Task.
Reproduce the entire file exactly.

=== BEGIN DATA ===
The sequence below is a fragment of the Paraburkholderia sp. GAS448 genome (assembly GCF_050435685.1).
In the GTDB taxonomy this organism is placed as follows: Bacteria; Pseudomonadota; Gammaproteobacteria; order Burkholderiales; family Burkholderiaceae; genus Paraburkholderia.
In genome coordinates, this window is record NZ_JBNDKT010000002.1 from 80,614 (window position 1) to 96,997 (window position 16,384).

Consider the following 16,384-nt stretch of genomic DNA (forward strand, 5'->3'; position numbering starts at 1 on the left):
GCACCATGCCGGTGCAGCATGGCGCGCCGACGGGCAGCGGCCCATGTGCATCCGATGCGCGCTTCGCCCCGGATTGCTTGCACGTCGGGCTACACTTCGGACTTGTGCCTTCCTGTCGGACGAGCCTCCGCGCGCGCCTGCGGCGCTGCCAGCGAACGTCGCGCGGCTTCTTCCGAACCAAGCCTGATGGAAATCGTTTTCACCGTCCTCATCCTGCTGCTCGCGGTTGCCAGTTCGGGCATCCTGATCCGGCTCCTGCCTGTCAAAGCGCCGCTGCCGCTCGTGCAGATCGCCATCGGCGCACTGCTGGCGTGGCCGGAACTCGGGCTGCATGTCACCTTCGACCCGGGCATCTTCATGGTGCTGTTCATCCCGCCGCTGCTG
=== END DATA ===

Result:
The sequence below is a fragment of the Paraburkholderia sp. GAS448 genome (assembly GCF_050435685.1).
In the GTDB taxonomy this organism is placed as follows: Bacteria; Pseudomonadota; Gammaproteobacteria; order Burkholderiales; family Burkholderiaceae; genus Paraburkholderia.
In genome coordinates, this window is record NZ_JBNDKT010000002.1 from 80,614 (window position 1) to 96,997 (window position 16,384).

Consider the following 16,384-nt stretch of genomic DNA (forward strand, 5'->3'; position numbering starts at 1 on the left):
GCACCATGCCGGTGCAGCATGGCGCGCCGACGGGCAGCGGCCCATGTGCATCCGATGCGCGCTTCGCCCCGGATTGCTTGCACGTCGGGCTACACTTCGGACTTGTGCCTTCCTGTCGGACGAGCCTCCGCGCGCGCCTGCGGCGCTGCCAGCGAACGTCGCGCGGCTTCTTCCGAACCAAGCCTGATGGAAATCGTTTTCACCGTCCTCATCCTGCTGCTCGCGGTTGCCAGTTCGGGCATCCTGATCCGGCTCCTGCCTGTCAAAGCGCCGCTGCCGCTCGTGCAGATCGCCATCGGCGCACTGCTGGCGTGGCCGGAACTCGGGCTGCATGTCACCTTCGACCCGGGCATCTTCATGGTGCTGTTCATCCCGCCGCTGCTG